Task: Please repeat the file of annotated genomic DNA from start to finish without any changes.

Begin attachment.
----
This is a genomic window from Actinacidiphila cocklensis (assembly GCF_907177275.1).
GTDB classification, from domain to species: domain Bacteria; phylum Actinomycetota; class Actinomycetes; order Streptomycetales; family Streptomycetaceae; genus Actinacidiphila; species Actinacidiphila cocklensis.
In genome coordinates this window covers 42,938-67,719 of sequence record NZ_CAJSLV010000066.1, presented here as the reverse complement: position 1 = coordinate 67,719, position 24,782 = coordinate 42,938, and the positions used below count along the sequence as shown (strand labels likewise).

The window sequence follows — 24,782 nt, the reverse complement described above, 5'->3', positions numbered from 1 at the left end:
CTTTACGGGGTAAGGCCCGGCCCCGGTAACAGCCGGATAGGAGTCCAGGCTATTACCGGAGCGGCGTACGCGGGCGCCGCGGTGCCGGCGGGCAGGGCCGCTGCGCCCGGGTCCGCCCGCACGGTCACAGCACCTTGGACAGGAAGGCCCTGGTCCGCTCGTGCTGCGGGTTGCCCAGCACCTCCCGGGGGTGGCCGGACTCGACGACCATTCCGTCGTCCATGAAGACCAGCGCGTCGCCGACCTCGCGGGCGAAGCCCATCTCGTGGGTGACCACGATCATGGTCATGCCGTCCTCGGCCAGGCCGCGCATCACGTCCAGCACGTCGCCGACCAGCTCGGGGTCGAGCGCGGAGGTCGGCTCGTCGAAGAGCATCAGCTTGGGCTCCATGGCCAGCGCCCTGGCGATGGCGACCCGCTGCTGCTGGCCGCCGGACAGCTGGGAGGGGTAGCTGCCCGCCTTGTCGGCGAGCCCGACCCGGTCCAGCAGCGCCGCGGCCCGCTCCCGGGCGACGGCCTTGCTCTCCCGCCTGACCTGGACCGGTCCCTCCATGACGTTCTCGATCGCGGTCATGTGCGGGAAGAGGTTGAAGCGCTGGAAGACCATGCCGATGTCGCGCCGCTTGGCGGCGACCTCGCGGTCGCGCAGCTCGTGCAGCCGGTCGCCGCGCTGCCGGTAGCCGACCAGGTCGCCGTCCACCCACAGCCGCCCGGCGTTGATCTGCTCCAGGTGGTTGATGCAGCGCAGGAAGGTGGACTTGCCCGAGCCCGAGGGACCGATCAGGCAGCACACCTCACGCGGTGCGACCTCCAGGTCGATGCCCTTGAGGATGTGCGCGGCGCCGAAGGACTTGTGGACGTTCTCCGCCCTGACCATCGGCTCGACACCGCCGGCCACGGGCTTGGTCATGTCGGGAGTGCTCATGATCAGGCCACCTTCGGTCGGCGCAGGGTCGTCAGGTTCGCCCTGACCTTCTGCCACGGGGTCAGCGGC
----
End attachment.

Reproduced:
This is a genomic window from Actinacidiphila cocklensis (assembly GCF_907177275.1).
GTDB classification, from domain to species: domain Bacteria; phylum Actinomycetota; class Actinomycetes; order Streptomycetales; family Streptomycetaceae; genus Actinacidiphila; species Actinacidiphila cocklensis.
In genome coordinates this window covers 42,938-67,719 of sequence record NZ_CAJSLV010000066.1, presented here as the reverse complement: position 1 = coordinate 67,719, position 24,782 = coordinate 42,938, and the positions used below count along the sequence as shown (strand labels likewise).

The window sequence follows — 24,782 nt, the reverse complement described above, 5'->3', positions numbered from 1 at the left end:
CTTTACGGGGTAAGGCCCGGCCCCGGTAACAGCCGGATAGGAGTCCAGGCTATTACCGGAGCGGCGTACGCGGGCGCCGCGGTGCCGGCGGGCAGGGCCGCTGCGCCCGGGTCCGCCCGCACGGTCACAGCACCTTGGACAGGAAGGCCCTGGTCCGCTCGTGCTGCGGGTTGCCCAGCACCTCCCGGGGGTGGCCGGACTCGACGACCATTCCGTCGTCCATGAAGACCAGCGCGTCGCCGACCTCGCGGGCGAAGCCCATCTCGTGGGTGACCACGATCATGGTCATGCCGTCCTCGGCCAGGCCGCGCATCACGTCCAGCACGTCGCCGACCAGCTCGGGGTCGAGCGCGGAGGTCGGCTCGTCGAAGAGCATCAGCTTGGGCTCCATGGCCAGCGCCCTGGCGATGGCGACCCGCTGCTGCTGGCCGCCGGACAGCTGGGAGGGGTAGCTGCCCGCCTTGTCGGCGAGCCCGACCCGGTCCAGCAGCGCCGCGGCCCGCTCCCGGGCGACGGCCTTGCTCTCCCGCCTGACCTGGACCGGTCCCTCCATGACGTTCTCGATCGCGGTCATGTGCGGGAAGAGGTTGAAGCGCTGGAAGACCATGCCGATGTCGCGCCGCTTGGCGGCGACCTCGCGGTCGCGCAGCTCGTGCAGCCGGTCGCCGCGCTGCCGGTAGCCGACCAGGTCGCCGTCCACCCACAGCCGCCCGGCGTTGATCTGCTCCAGGTGGTTGATGCAGCGCAGGAAGGTGGACTTGCCCGAGCCCGAGGGACCGATCAGGCAGCACACCTCACGCGGTGCGACCTCCAGGTCGATGCCCTTGAGGATGTGCGCGGCGCCGAAGGACTTGTGGACGTTCTCCGCCCTGACCATCGGCTCGACACCGCCGGCCACGGGCTTGGTCATGTCGGGAGTGCTCATGATCAGGCCACCTTCGGTCGGCGCAGGGTCGTCAGGTTCGCCCTGACCTTCTGCCACGGGGTCAGCGGC